Behind the badge: a behind-the-scenes view of Security Forces


Looking through the haze of barely open eyes, I slipped my day’s rations into my bag: two slim jims, a ham and cheese sub, a protein bar, some beef jerky, bubble gum and a gallon of water. While not the most nutritious of edibles, I figured these would provide the sustenance for the long day ahead of me.

Throwing my bag into my car, I headed out for Dover AFB at 4:15 a.m. Sunday, May 13, 2018, to spend the day with members of the 436th Security Forces Squadron in the hopes of gaining a better appreciation for what they do each day to safeguard the installation.

As I drove along the empty streets in the dark, predawn hours, I really wondered why I volunteered to join the Airmen for their 13-hour shift. I wasn’t even really sure what I’d be doing, but I just had a feeling it’d be a lazy Sunday.

I’ve augmented security forces in some capacity for four of my five years of military service. Luckily, I’ve only been called in for one week out of all that time. I mean, you can only stay alert for so long when the person sitting next to you isn’t very talkative. For six days, I did just that. I armed up and sat in a truck for about eight hours guarding a perimeter gate. Those eight hours seemed like an eternity, especially being spoiled by an entertainment-rich society.

I tried to keep an open mind as I walked into the 436th SFS Headquarters. Who knew what my day would hold.

Right off the bat, I was invited into the Base Defense Operations Center, a room hidden behind a large mirrored window. I’ve spoken to people behind the window several times, but I’d never had the chance to see the person behind the mirror, in this case, Staff Sgt. Allison Fishel, 436th SFS BDOC controller.

I got to see a small piece of what they do, and how they coordinate with SF members and other emergency responders to ensure the installation stays secure. During the hour or so I spent with Fishel, I saw what it means for them to do more with less, like working with insufficient manning.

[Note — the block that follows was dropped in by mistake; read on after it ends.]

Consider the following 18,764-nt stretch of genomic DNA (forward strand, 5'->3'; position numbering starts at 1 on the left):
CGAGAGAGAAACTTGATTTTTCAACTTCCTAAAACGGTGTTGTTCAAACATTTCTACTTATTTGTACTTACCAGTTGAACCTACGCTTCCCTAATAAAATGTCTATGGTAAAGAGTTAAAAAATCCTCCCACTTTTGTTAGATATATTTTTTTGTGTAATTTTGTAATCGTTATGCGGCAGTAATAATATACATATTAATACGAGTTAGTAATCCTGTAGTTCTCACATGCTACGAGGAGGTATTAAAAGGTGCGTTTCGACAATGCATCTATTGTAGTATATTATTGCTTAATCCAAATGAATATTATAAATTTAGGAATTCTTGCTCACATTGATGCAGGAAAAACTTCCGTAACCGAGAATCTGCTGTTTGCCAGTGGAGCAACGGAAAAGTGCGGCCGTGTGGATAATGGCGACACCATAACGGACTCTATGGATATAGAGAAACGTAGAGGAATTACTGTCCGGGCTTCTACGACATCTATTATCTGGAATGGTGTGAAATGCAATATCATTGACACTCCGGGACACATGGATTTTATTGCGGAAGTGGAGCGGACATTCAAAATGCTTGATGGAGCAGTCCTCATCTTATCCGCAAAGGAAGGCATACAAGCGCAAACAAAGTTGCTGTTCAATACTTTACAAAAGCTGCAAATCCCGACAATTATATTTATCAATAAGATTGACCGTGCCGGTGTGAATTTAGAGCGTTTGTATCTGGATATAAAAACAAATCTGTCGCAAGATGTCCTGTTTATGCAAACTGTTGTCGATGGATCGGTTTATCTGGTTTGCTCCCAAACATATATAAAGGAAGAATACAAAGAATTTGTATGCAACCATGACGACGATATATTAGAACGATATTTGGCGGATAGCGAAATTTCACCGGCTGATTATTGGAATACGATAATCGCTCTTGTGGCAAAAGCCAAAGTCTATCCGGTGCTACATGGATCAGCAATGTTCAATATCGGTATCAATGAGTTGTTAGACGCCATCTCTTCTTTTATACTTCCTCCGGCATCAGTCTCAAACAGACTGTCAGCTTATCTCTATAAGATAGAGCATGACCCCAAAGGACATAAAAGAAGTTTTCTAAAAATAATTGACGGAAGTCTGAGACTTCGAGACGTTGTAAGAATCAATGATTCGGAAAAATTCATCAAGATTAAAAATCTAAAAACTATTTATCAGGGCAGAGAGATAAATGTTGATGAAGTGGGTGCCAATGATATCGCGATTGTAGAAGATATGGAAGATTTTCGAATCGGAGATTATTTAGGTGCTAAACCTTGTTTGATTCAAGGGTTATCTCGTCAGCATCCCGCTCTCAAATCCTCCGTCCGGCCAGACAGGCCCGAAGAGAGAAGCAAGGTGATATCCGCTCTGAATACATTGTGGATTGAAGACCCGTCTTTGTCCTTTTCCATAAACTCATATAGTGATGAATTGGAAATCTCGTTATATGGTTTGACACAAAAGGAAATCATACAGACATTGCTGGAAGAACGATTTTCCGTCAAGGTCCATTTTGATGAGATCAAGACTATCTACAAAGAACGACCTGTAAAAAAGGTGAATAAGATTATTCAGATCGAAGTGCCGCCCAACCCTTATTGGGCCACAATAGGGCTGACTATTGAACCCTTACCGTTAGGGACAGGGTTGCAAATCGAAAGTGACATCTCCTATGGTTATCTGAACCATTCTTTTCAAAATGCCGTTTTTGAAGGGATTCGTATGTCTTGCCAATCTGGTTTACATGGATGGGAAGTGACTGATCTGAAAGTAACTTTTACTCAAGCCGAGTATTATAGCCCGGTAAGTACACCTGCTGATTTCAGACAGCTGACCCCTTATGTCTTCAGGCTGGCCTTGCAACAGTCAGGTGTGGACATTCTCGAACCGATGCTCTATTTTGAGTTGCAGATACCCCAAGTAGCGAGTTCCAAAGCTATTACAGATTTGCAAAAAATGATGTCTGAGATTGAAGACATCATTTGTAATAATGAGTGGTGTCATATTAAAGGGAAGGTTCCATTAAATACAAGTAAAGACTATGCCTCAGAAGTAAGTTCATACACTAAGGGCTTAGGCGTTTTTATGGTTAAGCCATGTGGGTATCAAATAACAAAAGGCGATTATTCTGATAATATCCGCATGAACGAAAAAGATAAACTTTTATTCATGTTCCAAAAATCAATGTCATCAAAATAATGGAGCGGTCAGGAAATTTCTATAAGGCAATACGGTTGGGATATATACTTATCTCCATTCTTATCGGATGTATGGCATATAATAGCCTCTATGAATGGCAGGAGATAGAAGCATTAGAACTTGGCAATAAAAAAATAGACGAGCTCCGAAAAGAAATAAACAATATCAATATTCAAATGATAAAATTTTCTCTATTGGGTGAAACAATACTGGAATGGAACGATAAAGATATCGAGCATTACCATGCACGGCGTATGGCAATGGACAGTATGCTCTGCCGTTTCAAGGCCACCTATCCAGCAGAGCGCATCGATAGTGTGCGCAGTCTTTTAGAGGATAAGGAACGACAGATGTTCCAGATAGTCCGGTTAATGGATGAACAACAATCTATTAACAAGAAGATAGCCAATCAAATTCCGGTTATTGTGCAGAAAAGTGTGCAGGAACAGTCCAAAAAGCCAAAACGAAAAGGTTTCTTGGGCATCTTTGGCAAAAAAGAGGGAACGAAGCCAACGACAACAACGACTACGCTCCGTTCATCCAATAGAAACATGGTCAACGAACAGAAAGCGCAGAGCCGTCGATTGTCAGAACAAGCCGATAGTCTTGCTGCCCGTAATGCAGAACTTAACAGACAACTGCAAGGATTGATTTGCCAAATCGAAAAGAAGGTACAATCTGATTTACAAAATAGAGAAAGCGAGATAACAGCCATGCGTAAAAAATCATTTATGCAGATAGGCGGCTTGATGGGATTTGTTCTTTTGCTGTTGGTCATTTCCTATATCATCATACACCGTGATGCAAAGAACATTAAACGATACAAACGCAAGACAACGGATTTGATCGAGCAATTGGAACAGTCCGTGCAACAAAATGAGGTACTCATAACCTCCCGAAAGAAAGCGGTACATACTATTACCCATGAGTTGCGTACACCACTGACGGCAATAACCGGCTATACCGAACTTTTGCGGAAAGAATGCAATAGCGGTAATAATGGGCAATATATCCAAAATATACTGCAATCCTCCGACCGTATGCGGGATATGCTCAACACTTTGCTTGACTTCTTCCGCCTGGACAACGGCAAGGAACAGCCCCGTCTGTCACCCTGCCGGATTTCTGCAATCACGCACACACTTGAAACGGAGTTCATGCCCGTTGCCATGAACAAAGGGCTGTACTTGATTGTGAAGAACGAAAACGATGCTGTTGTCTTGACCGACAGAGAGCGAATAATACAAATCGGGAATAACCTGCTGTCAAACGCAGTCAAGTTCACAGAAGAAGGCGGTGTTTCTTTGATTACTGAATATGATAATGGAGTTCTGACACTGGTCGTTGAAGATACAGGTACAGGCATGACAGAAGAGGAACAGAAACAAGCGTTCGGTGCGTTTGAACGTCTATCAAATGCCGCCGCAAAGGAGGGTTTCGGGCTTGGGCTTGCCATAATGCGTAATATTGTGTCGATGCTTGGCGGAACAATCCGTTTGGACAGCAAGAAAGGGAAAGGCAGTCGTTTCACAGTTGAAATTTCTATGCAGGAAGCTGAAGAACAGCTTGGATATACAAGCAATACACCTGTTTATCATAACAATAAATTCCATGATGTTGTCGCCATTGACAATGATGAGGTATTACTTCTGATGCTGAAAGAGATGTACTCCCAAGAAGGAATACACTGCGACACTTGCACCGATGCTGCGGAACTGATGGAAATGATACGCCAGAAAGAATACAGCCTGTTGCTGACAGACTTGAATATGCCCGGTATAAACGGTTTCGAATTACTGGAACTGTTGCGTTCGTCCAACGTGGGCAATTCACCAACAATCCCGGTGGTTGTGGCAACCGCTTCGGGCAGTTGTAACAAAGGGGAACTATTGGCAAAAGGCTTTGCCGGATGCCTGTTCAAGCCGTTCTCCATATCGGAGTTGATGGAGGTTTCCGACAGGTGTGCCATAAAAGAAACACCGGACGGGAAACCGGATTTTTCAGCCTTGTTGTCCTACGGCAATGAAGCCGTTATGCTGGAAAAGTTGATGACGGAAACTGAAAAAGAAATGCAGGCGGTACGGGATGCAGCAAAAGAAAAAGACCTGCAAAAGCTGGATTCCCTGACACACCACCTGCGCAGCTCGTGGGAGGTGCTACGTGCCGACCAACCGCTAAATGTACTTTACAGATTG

The squadron is currently transitioning from 12-hour shifts to 8-hour shifts to align with Air Force standards. Needless to say, there are some growing pains, especially when stretched thin by deployments, leave and training requirements.

Fishel explained to me that her job as a BDOC controller is basically like a never-ending game of chess; she constantly moves the pieces around in response to the dynamic requirements of the job.

“When it rains, it pours, and it sometimes feels like we’re going down on a sinking ship, but we’re all going down together, so we buckle down and back each other up,” Fishel said. “That’s all we can do. It’s really the people that keep us motivated. I’m glad to be part of a team where everyone looks out for each other and makes sure everyone’s taken care of.”

This theme kept coming up throughout the day.

About an hour later, I was in a patrol car with Ryan Metcalfe, Department of the Air Force police officer, who was relieving a flightline security patrol so they could get breakfast. While the Airmen discussed their daily ops tempo, it was obvious that they were strengthening an already strong camaraderie which had grown from mutual respect and working together for so long.

Metcalfe pretty much mirrored Fishel’s sentiment that SF is all about taking care of the people.

“Sometimes we all just basically have to embrace the suck,” Metcalfe said. “It isn’t a bad job, but there’s a lot of standing around. It can get pretty mind-numbing, but I know there are other people feeling the same way I am, and I can inspire them by keeping a good attitude. That’s how most of us feel. Even when we’re bored, or we’re in a bad mood, we do our best to stay positive.”

After relieving the Airmen for their meals, I was dropped off at one of the installation’s gates to learn more about entry control procedures.

Ernesto Rivera, DAF police officer, and Senior Airman James Barker, 436th SFS response force leader, showed me how to authenticate a few types of the identification cards issued to allow base access. Under their supervision I greeted dozens of people as they entered base housing. I was shocked by how many people asked if we needed anything. I later found out many of these were off-duty SF members, but I was still amazed at how supportive the law enforcement community is.

I stayed at that gate for about seven hours. During that time, I saw several drivers nearly hit the curb. Others stopped several feet away. I heard how loud aftermarket exhausts can be when drivers speed out of the gate. I couldn’t even hear Barker yelling from two feet away.